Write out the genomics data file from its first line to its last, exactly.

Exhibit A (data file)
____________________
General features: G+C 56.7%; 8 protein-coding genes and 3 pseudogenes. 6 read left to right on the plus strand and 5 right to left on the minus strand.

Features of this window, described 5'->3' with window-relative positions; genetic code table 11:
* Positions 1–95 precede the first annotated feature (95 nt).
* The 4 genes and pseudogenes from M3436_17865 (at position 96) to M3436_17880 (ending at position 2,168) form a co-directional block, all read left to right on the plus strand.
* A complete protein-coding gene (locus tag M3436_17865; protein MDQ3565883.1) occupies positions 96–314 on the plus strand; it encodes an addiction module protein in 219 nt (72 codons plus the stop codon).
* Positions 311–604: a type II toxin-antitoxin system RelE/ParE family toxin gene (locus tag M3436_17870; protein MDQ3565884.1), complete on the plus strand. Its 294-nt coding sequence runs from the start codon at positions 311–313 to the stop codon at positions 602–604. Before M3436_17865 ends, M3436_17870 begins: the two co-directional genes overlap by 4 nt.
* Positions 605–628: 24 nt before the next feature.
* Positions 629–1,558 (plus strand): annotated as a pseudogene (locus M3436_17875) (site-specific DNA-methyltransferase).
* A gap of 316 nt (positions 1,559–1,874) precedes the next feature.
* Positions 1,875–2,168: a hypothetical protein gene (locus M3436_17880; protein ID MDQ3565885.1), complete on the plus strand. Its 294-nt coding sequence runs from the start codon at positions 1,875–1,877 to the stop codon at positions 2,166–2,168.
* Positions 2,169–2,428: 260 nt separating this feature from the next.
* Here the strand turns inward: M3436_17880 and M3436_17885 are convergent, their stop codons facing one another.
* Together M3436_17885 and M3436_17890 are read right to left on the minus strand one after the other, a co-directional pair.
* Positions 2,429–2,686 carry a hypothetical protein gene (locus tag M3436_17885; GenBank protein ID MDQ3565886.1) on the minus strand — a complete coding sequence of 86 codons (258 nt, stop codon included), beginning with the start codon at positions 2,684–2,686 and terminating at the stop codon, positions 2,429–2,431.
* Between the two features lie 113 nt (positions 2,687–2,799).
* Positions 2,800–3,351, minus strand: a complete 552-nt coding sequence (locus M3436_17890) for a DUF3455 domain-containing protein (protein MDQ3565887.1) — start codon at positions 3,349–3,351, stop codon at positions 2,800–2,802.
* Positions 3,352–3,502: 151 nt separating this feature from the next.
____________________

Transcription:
General features: G+C 56.7%; 8 protein-coding genes and 3 pseudogenes. 6 read left to right on the plus strand and 5 right to left on the minus strand.

Features of this window, described 5'->3' with window-relative positions; genetic code table 11:
* Positions 1–95 precede the first annotated feature (95 nt).
* The 4 genes and pseudogenes from M3436_17865 (at position 96) to M3436_17880 (ending at position 2,168) form a co-directional block, all read left to right on the plus strand.
* A complete protein-coding gene (locus tag M3436_17865; protein MDQ3565883.1) occupies positions 96–314 on the plus strand; it encodes an addiction module protein in 219 nt (72 codons plus the stop codon).
* Positions 311–604: a type II toxin-antitoxin system RelE/ParE family toxin gene (locus tag M3436_17870; protein MDQ3565884.1), complete on the plus strand. Its 294-nt coding sequence runs from the start codon at positions 311–313 to the stop codon at positions 602–604. Before M3436_17865 ends, M3436_17870 begins: the two co-directional genes overlap by 4 nt.
* Positions 605–628: 24 nt before the next feature.
* Positions 629–1,558 (plus strand): annotated as a pseudogene (locus M3436_17875) (site-specific DNA-methyltransferase).
* A gap of 316 nt (positions 1,559–1,874) precedes the next feature.
* Positions 1,875–2,168: a hypothetical protein gene (locus M3436_17880; protein ID MDQ3565885.1), complete on the plus strand. Its 294-nt coding sequence runs from the start codon at positions 1,875–1,877 to the stop codon at positions 2,166–2,168.
* Positions 2,169–2,428: 260 nt separating this feature from the next.
* Here the strand turns inward: M3436_17880 and M3436_17885 are convergent, their stop codons facing one another.
* Together M3436_17885 and M3436_17890 are read right to left on the minus strand one after the other, a co-directional pair.
* Positions 2,429–2,686 carry a hypothetical protein gene (locus tag M3436_17885; GenBank protein ID MDQ3565886.1) on the minus strand — a complete coding sequence of 86 codons (258 nt, stop codon included), beginning with the start codon at positions 2,684–2,686 and terminating at the stop codon, positions 2,429–2,431.
* Between the two features lie 113 nt (positions 2,687–2,799).
* Positions 2,800–3,351, minus strand: a complete 552-nt coding sequence (locus M3436_17890) for a DUF3455 domain-containing protein (protein MDQ3565887.1) — start codon at positions 3,349–3,351, stop codon at positions 2,800–2,802.
* Positions 3,352–3,502: 151 nt separating this feature from the next.